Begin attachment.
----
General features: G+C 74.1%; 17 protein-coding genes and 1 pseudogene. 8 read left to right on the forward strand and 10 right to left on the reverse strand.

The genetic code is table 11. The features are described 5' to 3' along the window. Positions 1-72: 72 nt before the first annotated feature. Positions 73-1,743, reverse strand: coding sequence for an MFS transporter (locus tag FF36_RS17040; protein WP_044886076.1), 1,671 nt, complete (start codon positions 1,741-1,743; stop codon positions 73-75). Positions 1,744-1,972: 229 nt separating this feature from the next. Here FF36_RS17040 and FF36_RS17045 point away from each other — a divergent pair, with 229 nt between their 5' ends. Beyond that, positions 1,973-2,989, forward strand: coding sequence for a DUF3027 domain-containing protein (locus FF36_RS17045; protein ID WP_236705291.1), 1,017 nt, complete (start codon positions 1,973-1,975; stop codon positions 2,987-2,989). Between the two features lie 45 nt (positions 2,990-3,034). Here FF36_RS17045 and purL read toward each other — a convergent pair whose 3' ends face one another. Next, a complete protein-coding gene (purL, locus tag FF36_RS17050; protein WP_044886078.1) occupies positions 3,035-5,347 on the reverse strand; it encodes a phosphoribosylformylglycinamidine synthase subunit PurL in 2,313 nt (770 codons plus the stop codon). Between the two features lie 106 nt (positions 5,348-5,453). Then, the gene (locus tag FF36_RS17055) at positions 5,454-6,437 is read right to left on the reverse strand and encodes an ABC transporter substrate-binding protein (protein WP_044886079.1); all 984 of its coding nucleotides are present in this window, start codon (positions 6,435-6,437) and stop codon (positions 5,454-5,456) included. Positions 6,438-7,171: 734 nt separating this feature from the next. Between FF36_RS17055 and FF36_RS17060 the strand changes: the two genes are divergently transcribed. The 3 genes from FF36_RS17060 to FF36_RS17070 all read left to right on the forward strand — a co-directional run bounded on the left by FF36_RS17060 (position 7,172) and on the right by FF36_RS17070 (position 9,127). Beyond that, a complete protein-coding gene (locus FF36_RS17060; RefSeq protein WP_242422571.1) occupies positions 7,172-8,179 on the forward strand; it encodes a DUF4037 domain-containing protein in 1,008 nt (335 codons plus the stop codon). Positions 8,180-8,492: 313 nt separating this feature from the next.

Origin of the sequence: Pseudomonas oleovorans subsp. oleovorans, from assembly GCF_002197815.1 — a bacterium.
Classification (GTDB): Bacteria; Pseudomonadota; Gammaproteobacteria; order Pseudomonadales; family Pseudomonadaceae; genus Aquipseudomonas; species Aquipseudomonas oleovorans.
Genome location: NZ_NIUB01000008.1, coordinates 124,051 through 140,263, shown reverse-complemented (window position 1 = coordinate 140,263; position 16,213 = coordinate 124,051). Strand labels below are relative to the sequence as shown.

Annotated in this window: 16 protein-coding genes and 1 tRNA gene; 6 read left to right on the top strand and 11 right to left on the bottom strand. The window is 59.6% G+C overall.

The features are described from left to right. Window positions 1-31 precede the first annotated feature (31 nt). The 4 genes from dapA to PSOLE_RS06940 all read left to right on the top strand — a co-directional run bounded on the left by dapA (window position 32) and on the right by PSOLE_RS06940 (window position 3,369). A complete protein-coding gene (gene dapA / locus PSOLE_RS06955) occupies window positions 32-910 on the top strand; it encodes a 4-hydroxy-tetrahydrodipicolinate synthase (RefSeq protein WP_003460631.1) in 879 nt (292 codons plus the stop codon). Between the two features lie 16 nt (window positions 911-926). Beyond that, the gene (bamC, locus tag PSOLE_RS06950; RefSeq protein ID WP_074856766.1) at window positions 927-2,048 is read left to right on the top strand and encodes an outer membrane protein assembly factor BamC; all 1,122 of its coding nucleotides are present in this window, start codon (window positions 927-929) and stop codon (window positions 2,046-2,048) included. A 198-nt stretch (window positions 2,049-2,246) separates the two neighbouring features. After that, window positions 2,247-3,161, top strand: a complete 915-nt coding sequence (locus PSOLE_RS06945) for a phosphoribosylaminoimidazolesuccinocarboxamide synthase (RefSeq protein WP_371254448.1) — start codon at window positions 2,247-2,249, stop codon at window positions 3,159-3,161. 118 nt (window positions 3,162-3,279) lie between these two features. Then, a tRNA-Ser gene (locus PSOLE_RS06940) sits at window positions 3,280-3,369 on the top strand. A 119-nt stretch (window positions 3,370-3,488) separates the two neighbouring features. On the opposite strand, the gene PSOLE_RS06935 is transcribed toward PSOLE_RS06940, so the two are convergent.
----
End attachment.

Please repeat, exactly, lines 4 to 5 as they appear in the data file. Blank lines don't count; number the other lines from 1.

Classification (GTDB): Bacteria; Pseudomonadota; Gammaproteobacteria; order Pseudomonadales; family Pseudomonadaceae; genus Aquipseudomonas; species Aquipseudomonas oleovorans.
Genome location: NZ_NIUB01000008.1, coordinates 124,051 through 140,263, shown reverse-complemented (window position 1 = coordinate 140,263; position 16,213 = coordinate 124,051). Strand labels below are relative to the sequence as shown.